Utilizing economy of motion in combatives is always a good idea. The fastest path from A to B is a straight line, and not many people expect a thrusting attack coming from a tomahawk. Aim the lead point straight between your opponent’s eyes. If you hit the nose, expect a small window of opportunity where you can deliver a more decisive blow before your assailant recovers. If you miss the nose, you still have high-value targets on either side that will give you the same advantage.

Hooking with the Following Edge (Heel)

A tomahawk's "following edge" can be used to hook limbs, disarm weapons, and set up takedowns.

A tomahawk’s “following edge” can be used to hook limbs, disarm weapons, and set up takedowns.

One of the biggest advantages of this weapon is the ability to hook and control weapons, limbs, heads, or torsos with the tomahawk’s heel (also known as the following edge) while inflicting damage with the following point. Use this technique to create openings for counterattacks, to disrupt your opponent’s balance, and even to disarm them.

As Conrad Bui (left) attacks, Jared Wihongi parries the stab with his left hand while slicing Conrad’s bicep with his tomahawk. Then Jared chops the back of his opponent’s knee, having the option of following through with a takedown.


 

Stabbing with the Butt (Spike)

Depending on your position, countering with the 'hawk's butt-end could end a fight quickly.

Depending on your position, countering with the ‘hawk’s butt-end could end a fight quickly.

If the dynamics of your environment or position are such that your full-force primary edge strike leaves you with your arm extended downward in a seemingly vulnerable position at extremely close quarters, rip your arm back to its starting position using the butt of the weapon offensively or counter-offensively. Depending on the type of tomahawk you have, there’s a lot of potential to inflict heavy damage with this technique. Butt-end hooking tactics could also be employed as discussed with primary edge hooking.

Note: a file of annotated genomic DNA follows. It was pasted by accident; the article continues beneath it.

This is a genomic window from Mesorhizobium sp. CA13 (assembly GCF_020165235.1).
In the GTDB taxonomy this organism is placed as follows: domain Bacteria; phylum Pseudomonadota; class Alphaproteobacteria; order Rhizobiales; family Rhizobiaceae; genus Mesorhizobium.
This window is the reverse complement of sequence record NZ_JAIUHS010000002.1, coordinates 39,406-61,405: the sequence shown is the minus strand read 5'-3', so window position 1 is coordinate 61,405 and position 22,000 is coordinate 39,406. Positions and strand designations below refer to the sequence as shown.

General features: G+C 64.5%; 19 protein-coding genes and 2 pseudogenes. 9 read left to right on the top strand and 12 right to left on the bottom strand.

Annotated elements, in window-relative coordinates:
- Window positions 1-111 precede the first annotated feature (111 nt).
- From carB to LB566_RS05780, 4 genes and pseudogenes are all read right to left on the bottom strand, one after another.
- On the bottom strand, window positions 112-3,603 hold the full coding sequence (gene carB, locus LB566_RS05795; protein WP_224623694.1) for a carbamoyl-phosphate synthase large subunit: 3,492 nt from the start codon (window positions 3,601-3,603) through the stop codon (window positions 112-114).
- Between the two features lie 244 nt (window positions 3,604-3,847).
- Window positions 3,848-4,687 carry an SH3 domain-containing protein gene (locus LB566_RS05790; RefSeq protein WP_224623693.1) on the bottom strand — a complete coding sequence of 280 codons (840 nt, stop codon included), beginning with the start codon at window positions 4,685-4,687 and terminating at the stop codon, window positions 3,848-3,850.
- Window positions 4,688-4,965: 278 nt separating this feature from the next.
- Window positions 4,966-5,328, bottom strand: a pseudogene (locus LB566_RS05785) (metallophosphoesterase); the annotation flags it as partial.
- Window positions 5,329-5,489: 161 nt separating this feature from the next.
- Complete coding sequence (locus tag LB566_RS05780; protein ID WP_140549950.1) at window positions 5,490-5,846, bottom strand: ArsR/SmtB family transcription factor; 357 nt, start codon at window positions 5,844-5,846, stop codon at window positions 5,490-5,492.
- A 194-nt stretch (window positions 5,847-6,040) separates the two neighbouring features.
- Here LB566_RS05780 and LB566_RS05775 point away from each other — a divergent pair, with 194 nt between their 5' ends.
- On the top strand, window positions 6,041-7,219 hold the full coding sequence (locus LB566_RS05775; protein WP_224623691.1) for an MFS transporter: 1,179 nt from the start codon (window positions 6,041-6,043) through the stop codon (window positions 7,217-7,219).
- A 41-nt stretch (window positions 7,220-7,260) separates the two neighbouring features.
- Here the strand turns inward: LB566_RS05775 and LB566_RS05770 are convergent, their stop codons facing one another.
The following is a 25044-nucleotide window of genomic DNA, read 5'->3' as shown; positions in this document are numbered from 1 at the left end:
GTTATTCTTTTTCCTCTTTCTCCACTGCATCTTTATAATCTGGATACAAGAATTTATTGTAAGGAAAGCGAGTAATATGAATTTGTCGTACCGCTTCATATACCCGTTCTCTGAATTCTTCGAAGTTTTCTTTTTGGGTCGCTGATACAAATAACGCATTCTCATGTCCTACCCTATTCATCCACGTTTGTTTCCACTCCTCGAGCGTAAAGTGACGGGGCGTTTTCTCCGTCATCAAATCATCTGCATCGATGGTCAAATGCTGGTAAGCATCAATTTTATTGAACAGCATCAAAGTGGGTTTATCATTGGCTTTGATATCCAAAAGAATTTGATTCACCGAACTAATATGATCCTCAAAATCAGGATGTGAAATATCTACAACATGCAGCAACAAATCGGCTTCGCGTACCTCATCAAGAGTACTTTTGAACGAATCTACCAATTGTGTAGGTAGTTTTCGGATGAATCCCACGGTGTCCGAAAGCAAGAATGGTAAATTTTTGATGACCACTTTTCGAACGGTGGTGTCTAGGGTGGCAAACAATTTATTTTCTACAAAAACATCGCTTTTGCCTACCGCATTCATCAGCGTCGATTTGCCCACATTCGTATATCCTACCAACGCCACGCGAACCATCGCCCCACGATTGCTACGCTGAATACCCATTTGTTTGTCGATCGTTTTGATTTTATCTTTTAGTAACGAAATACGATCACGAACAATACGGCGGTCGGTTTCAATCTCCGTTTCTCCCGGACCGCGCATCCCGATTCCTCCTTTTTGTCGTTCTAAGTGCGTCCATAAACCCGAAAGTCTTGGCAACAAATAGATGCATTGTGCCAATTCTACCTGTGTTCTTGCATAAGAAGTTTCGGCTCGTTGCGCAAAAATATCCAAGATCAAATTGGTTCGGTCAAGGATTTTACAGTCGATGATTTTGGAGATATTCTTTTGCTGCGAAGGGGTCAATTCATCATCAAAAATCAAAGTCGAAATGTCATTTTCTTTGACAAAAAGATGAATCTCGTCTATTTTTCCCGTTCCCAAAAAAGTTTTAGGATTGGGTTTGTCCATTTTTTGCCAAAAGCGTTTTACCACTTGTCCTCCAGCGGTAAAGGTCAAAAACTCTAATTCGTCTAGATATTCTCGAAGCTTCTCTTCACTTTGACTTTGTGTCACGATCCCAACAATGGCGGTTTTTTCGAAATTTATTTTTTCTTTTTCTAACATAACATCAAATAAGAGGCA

As Conrad Bui (right) raises his knife, Jared Wihongi chambers his tomahawk on his left side to intercept and hook the attack out of the way. He then traps his opponent’s arm and gets his point across.


 

Crushing with the Pommel

If the combative encounter evolves into extremely close quarters, or even into a clinch position, the pommel of the tomahawk can be used to deliver devastating crushing blows to your assailant’s skull. Some tomahawks are even designed with this tactic in mind, with pointed pommels integrated into the handle.

Weapons Systems

With regards to weapons-based combatives, it’s critically important to develop the principles of speed, power, timing, precision, footwork, and distance awareness among other combative attributes. These principles were hammered into me by my primary instructor, Grandmaster Leo Tortal Gaje Jr., and over the years I’ve come to understand the vital importance of these principles. In the end, these attributes will often decide how well you’ll be able to apply your techniques and tactics, and these attributes take training to develop. Each of us is born with varying degrees of these warrior athletic attributes, and each of us is capable of enhancing these natural attributes through training. Techniques without these attributes will be hard to pull off in the real world, and they can be harnessed into competent fighting skills with sound techniques and training.

If possible, seek the guidance of a good instructor — there are a lot out there…and a lot of bad ones, too, so be careful. Much of it comes down to the experience, knowledge, and coaching skills of the instructor, and not always the system they teach. Those seeking skills in weapons-based arts often gravitate toward the Filipino martial arts. Either way you look at it, the tomahawk has been a favorite weapon and tool of warriors for centuries, and should be a staple part of your tactical kit also.

A tomahawk makes a pretty good hammer, too.

A tomahawk makes a pretty good hammer, too.

About the Author

Jared Wihongi is the founder and president of Survival Edge Tactical Systems Inc., a training and consulting company. He specializes in close-quarter combatives, fully integrating empty hands, contact weapons, and firearms in his programs. As one of a handful of tuhon-level (master) instructors of the Filipino martial art of Pekiti-Tirsia Kali, he conducts multiple seminars worldwide every year, serves as chairman of the Pekiti Tirsia Tactical Association, and is the spokesperson and tactical product consultant for Browning’s Black Label tactical equipment line.

His 15 years of law enforcement experience as a patrol officer, SWAT team member, and firearms/defensive tactics instructor have heavily influenced his training and consulting programs. Plus, for the past decade, he’s served as a contractor for U.S. special and covert operation units, teaching his Tri-Angle Combatives (TRICOM) and Sole Operator Survival (SOS) programs.

www.jaredwihongi.com

www.survivaledgetactical.com